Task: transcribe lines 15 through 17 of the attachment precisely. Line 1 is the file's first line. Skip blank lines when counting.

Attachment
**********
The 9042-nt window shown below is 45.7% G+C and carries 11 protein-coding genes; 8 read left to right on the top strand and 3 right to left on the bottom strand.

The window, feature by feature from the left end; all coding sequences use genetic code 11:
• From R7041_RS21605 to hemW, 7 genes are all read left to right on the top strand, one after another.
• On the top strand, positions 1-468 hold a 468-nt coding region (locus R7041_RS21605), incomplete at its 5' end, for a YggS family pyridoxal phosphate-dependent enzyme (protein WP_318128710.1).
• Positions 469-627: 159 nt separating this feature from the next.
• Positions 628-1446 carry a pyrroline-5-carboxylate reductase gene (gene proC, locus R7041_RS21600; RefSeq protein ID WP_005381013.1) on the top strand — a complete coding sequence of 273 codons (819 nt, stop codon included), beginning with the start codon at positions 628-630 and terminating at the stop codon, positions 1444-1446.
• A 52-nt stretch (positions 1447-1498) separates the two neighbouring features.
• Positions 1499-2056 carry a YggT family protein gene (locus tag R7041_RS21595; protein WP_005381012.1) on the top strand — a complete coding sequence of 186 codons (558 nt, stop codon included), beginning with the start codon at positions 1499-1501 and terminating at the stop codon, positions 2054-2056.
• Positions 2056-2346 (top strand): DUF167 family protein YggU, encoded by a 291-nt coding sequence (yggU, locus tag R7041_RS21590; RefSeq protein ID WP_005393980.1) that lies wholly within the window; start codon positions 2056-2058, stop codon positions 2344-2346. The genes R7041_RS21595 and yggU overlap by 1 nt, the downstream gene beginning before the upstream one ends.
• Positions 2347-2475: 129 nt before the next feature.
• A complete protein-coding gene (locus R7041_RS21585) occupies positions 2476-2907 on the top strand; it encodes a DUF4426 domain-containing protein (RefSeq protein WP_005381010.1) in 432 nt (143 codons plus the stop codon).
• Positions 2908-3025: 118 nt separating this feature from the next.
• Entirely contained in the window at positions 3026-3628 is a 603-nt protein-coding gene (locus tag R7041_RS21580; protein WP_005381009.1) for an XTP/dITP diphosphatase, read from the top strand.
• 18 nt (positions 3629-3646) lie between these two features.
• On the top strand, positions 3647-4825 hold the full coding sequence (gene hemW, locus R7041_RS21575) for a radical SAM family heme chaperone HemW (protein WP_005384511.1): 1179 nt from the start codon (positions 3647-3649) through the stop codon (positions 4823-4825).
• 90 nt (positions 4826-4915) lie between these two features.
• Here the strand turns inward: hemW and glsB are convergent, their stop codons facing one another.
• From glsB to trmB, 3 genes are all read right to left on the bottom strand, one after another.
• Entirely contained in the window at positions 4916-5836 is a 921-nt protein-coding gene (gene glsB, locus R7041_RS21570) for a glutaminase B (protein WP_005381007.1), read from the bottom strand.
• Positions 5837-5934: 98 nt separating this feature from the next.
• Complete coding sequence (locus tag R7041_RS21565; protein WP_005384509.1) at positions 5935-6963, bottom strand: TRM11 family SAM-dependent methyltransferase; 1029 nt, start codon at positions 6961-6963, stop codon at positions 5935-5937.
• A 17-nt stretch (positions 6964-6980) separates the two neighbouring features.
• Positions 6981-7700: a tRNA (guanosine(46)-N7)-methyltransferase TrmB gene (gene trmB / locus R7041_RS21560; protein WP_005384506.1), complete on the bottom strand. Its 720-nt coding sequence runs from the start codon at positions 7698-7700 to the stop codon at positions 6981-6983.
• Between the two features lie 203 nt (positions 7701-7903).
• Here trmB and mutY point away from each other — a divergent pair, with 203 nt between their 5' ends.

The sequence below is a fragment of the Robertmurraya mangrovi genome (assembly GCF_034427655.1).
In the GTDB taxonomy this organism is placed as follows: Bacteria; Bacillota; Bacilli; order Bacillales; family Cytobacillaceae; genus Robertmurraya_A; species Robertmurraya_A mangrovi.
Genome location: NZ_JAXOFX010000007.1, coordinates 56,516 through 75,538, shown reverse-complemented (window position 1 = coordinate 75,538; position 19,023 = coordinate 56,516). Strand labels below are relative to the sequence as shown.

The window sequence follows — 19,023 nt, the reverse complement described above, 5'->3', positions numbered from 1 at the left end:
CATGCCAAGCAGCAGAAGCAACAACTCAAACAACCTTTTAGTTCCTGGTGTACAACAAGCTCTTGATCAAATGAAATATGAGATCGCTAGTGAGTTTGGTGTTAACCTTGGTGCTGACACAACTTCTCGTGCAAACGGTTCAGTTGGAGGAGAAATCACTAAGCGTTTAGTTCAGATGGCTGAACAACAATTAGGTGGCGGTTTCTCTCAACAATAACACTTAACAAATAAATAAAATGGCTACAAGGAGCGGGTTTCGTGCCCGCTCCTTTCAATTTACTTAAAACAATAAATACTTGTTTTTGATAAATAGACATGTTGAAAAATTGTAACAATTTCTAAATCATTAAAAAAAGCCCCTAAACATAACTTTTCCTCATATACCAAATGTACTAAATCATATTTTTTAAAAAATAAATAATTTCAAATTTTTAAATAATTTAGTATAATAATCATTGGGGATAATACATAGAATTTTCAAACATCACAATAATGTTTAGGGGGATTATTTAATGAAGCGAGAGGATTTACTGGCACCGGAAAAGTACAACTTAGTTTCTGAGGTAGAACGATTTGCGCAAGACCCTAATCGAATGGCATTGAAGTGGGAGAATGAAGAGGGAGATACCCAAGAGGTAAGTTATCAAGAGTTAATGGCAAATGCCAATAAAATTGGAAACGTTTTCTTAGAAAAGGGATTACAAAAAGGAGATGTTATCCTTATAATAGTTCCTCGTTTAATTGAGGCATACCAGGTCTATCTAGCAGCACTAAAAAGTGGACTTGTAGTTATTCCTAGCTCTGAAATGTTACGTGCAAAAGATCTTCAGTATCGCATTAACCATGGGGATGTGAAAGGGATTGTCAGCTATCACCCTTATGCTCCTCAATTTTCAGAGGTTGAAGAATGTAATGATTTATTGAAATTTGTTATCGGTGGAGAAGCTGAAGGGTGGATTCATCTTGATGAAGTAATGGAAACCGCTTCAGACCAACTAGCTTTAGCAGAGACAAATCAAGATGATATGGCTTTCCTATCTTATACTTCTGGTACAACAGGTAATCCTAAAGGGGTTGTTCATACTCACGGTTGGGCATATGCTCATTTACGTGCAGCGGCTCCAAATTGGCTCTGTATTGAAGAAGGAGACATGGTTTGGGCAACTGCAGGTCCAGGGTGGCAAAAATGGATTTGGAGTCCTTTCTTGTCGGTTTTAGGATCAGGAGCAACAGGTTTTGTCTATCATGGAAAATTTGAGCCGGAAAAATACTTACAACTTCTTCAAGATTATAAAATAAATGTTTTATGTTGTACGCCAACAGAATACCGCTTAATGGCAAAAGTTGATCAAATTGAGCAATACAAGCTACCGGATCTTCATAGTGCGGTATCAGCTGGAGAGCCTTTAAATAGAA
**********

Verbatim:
• On the top strand, positions 3647-4825 hold the full coding sequence (gene hemW, locus R7041_RS21575) for a radical SAM family heme chaperone HemW (protein WP_005384511.1): 1179 nt from the start codon (positions 3647-3649) through the stop codon (positions 4823-4825).
• 90 nt (positions 4826-4915) lie between these two features.
• Here the strand turns inward: hemW and glsB are convergent, their stop codons facing one another.